Risky or brilliant: Is multigenerational travel for you?
On your next vacay, how crazy would it be to bring grandma and grandpa along?
Would it make things harder or easier for you if they were your travel buddies?
We took a road trip to Gulf Shores and Orange Beach, Alabama, back in September. The weather was beginning to cool off in Nashville, so we did what smart travelers do --- we went south to chase our second summer.
For this trip, we invited Nana and Papa to join us.
In travel terms, this is what’s known as a multigenerational getaway. Many travelers are opting for travel experiences that include their extended family, various ages all together.
And it’s growing in popularity!
Our travel friends at Our Family Passport are a great example. They’re experts in the space of multigenerational travel. Feel free to use their family photos for inspiration. Since they're such gurus, we figured they would have some helpful wisdom to pass along to all of us.
So, we decided to pick their brains and ask them a few questions!
1. How do you handle meeting the needs of everyone on the trip-- kids to grandparents? There seem to be different expectations of fun.
"We usually sit down and get a list from everyone on what are a couple of things each person would like to do and we try to incorporate something from everyone into our itineraries. We also are really pretty easy going about participation. There are some things that some people just do not want to do and we have learned over the years that is totally okay. Not everyone has to participate in EVERY activity."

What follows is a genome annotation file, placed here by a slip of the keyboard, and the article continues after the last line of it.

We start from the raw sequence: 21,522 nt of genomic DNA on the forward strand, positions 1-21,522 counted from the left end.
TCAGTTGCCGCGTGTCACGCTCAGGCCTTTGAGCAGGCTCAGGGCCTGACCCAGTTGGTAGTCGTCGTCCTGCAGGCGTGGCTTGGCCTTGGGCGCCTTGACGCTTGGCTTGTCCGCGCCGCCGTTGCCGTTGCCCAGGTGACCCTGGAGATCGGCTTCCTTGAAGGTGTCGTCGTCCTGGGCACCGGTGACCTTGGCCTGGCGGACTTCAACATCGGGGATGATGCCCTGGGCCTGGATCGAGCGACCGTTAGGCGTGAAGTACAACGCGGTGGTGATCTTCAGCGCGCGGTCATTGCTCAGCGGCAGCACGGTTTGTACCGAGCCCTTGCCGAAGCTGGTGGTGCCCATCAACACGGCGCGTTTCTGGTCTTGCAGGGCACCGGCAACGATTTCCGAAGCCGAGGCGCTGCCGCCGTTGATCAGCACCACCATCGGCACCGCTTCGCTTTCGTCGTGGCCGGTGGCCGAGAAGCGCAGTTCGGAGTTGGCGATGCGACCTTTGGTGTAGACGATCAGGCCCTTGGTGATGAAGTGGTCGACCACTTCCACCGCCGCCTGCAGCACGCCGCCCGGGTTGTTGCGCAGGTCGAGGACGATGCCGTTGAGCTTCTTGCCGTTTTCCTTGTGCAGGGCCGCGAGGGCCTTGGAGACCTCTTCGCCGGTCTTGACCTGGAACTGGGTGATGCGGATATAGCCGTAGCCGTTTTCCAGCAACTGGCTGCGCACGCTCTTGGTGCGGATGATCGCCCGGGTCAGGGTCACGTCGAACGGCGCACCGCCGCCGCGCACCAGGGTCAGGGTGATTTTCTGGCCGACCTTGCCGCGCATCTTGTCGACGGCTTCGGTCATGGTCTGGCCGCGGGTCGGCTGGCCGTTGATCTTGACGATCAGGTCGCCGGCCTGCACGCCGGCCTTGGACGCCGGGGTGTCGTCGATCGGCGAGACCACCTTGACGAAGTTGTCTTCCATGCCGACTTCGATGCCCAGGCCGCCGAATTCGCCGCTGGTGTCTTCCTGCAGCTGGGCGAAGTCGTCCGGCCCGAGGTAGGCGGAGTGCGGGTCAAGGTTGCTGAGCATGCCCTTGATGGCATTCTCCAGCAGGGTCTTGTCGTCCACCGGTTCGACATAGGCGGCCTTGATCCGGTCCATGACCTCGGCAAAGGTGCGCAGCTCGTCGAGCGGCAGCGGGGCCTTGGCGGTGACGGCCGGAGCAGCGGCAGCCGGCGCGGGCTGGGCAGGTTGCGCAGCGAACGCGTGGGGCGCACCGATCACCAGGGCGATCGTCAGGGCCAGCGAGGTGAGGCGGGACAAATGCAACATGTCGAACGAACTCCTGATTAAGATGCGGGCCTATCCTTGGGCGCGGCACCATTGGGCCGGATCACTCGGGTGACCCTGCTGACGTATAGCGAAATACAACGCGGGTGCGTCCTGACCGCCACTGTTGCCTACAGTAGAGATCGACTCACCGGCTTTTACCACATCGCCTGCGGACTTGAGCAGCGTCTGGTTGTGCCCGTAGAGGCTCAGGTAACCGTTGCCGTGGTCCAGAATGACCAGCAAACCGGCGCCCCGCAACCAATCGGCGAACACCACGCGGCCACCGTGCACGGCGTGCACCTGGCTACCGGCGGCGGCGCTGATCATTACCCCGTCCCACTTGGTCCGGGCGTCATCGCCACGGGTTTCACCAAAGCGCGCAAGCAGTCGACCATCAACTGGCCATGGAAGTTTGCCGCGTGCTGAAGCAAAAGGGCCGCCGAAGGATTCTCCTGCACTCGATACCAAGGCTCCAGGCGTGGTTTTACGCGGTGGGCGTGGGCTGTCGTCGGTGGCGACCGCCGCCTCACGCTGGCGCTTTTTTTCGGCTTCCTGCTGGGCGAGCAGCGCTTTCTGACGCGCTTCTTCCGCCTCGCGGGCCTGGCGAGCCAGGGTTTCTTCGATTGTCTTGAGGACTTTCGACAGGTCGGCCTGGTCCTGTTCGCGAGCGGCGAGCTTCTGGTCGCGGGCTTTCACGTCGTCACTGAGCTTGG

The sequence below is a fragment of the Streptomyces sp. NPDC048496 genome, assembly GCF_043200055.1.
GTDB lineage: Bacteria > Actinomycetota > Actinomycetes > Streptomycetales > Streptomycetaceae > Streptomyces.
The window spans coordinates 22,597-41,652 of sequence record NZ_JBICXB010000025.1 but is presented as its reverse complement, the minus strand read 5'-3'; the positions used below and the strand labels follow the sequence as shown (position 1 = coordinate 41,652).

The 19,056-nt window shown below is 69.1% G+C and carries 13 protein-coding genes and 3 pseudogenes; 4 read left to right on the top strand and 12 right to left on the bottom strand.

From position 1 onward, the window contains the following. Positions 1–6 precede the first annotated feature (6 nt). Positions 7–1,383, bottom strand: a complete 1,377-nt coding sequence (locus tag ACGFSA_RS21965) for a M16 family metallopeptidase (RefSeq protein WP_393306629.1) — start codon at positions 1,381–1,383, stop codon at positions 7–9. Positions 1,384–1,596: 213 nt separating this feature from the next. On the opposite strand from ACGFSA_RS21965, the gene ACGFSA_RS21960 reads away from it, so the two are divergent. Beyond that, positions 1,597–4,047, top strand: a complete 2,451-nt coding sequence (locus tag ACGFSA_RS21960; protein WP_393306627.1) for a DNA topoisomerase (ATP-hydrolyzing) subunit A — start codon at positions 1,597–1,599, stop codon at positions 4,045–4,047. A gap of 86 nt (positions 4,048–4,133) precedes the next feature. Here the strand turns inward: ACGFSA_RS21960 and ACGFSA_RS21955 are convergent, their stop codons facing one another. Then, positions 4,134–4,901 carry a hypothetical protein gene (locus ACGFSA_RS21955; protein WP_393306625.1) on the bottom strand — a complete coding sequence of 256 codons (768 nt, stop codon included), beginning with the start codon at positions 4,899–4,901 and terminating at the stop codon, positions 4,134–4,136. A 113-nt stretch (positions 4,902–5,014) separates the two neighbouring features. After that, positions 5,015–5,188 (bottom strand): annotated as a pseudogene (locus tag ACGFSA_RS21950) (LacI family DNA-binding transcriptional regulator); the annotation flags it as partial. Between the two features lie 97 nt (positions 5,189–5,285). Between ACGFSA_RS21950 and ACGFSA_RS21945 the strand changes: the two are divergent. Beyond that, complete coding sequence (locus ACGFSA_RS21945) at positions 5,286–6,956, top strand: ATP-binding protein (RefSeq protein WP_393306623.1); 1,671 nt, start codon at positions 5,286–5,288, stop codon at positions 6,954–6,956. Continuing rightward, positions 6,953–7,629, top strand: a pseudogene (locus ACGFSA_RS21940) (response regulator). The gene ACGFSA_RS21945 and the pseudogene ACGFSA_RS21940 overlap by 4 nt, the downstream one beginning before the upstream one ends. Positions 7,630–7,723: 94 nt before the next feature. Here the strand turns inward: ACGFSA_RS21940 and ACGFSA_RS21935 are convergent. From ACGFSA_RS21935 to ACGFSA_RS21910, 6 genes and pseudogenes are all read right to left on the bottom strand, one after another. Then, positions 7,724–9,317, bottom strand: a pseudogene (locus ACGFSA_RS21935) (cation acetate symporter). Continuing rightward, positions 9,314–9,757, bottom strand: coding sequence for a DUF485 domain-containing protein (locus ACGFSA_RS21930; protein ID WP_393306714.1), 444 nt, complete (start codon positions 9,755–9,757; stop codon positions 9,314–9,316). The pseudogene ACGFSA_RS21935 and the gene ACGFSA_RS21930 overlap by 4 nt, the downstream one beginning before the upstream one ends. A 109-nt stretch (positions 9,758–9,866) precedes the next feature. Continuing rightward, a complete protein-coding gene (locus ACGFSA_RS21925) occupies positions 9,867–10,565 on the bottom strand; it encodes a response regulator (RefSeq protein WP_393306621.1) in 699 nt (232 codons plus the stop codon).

2. What's the one hardest thing about multigenerational travel?
"The expense and coordinating schedules. We really have to make traveling together a priority. And boy traveling with 10 people can get EXPENSIVE! (haha)"
3. What’s the best perk of multigenerational travel for you?
"Getting away from our individual lives and being able to reconnect and experience the world together. Honestly, most of our happiest memories are when we are all traveling together."
Are you willing to give it a try? Not without these tips.
If you're still reading this, we'll assume you are up for the challenge...which is good, because after our trip to Gulf Shores and Orange Beach, we have some tips for you.
Tip #1: Drive separate cars, if possible.
Have your own transportation so everyone has mobility independent of one another. Nana and Papa drove a separate car and met us at the beach. This allowed them to have their own vehicle for the week they were there, to explore when they wanted, or to pop over to the store whenever they needed something.
Tip #2: Choose accommodations wisely.
We stayed at San Carlos Condominiums by Young's Suncoast in a 3-bedroom beachfront condo. Every room had their own bathroom which allowed for space and privacy.
Tip #3: Know that you don’t have to do EVERYTHING together.
Nana and Papa came along to some activities like renting a pontoon from Florabama Marina and exploring Gulf Shores and Orange Beach’s waterways! But they stayed back at the condos for other activities, like racing go-karts at The Track or visiting Alabama’s Gulf Coast Zoo.
Tip #4 Take full advantage of the benefits of multigenerational travel.
One night, Nana and Papa stayed in with the kids and played games while my husband and I fit in a romantic dinner away. When was the last time you had a date-night while you traveled with kids?? You'll significantly increase your odds with multigenerational trips!